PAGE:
of the season, a few always contrive to be present. The people sometimes amuse themselves with a game somewhat like drafts; with cards; and many play chess extremely well.

“ Sour whey, mixed with water, is a favourite beverage of the Icelanders, and they seldom travel without a supply of it. Butter, however, is the chief article among the products of the farm, and of this the Icelanders eat a surprising quantity. They value it most after it has been barrelled, without salt, and kept several years. It is wonderful how well butter keeps in this manner; it arrives at a certain degree of rancidity, beyond which it does not pass. The smell and taste of the sour butter are very disagreeable to English palates, though Icelanders delight in it. When there is a scarcity of butter, the

people eat tallow. The former was not very plentiful last summer, and consequently little tallow was brought to market; and I have seen children eating lumps of it with as much pleasure as our little ones express when sucking a piece of sugar candy. When people go to the northern districts for the purpose of cutting hay, they are paid for their work in butter, at the rate of 30lbs. per week.”

“ The moral and religious habits of the people at large may be spoken of in terms of the most exalted commendation. In his domestic capacity, the Icelander performs all the duties which his situation requires, or renders possible; and while by the severe labour of his hands, he obtains a provision of food for his children, it is not less his care to convey to their minds the inheritance of knowledge and virtue. In his intercourse with those around him, his character displays the stamp of honour and integrity. His religious duties are performed with cheerfulness and punctuality; and this even amidst the numerous obstacles, which are afforded by the nature of the country, and the climate under which he lives. The Sabbath scene at an Icelandic church is indeed one of the most singular and interesting kind. The little edifice, constructed of wood and turf, is situated perhaps amid the rugged ruins of a stream of lava, or beneath mountains which are covered with never melting snows; in a spot where the mind almost sinks under the silence and desolation of surrounding nature. Here the Icelanders assemble to perform the duties of their religion. A groupe of male and female peasants may be seen gathered about the church, waiting the arrival of their pastor; all habited in their best attire, after the manner of the country; their children with them; and the horses, which brought them from their respective homes, grazing quietly around the little assembly. The arrival of a new comer is welcomed by every one with the kiss of salutation; and the pleasures of social intercourse, so rarely enjoyed by the Icelanders, are happily connected with the occasion which summons them to the discharge of their religious duties. The priest makes his appearance among them as a friend: he salutes individually each member of his flock, and stoops down to give his almost parental kiss to the little ones, who are to grow up under his pastoral charge. These offices of kindness performed, they all go together into the house of prayer.”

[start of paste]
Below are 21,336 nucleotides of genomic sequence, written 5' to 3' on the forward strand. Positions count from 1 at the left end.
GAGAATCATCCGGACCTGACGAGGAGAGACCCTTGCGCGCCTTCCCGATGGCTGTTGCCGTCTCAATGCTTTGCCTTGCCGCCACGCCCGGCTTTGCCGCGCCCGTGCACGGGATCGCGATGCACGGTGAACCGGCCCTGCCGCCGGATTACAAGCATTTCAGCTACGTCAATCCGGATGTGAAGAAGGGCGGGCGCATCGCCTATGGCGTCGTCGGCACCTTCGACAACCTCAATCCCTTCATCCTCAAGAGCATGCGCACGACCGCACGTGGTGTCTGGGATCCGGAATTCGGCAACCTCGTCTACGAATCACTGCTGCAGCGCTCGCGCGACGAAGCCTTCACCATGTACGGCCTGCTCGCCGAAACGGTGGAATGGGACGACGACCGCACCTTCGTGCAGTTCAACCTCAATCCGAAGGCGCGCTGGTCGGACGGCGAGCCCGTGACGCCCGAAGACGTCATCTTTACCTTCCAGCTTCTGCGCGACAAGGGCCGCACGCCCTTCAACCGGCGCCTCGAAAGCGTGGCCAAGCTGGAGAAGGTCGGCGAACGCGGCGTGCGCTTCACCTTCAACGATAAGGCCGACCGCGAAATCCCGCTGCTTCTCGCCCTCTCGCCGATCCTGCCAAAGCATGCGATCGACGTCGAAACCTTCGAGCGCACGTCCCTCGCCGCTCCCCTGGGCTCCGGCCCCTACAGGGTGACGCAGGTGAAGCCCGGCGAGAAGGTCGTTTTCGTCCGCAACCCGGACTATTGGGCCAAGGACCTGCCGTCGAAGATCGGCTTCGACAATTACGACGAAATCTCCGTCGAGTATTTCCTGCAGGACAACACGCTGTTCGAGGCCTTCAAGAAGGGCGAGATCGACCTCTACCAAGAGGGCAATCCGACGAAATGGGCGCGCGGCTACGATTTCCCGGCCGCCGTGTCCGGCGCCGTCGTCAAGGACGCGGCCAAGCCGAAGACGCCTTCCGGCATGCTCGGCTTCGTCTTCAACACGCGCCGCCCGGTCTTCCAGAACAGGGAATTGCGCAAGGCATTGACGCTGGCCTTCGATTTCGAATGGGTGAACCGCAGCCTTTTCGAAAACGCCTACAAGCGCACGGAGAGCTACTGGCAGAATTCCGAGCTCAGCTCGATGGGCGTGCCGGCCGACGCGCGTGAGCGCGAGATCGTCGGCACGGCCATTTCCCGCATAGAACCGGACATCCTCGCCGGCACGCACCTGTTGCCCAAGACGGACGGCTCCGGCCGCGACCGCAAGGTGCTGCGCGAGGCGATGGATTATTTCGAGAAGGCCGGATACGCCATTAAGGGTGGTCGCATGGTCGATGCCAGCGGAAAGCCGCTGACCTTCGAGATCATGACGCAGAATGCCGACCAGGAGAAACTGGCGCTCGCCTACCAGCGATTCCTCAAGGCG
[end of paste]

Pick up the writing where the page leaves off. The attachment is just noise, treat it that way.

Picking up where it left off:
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An Inquiry into the various Systems of Political Economy;

their advantages and disadvantages; and the Theory most favourable to the increase of National Wealth. By CHARLES GANILH, Advocate. Translated from the French by D. Boileau, author of "An Introduction to the Study of Political Economy," &c.

From the moment, we first became acquainted with the contents of this volume, we cherished a strong desire to see it reprinted, and widely circulated, in this country. An enterprising bookseller of New York has accomplished the one point, and we would, on our part, heartily co-operate to the extent of our ability, in promoting the other. It'is rare that our press furnishes us with so valuable a gift as the present. What is generally, and in particular, what has been recently, selected from the European store, for republication here, is fitted to serve any purpose other than that of enlarge ing the knowledge, and refining the taste of the American reader. In the work of Mr. Ganilh, however, every man among us, endowed even with a moderate share of intelligence, has a rich fund of the most useful instruction. The legislator, and those who aspire at becoming legislators, the merchant who seeks to understand the real character, and vast importance of his profession, the student of political economy desirous of learning the true principles, and mastering the difficulties of the science, all should consider this production as indispensable for their object, and make it their manual. They can no where find a more lucid, learned, and enlightened teacher than Mr. Ganilh.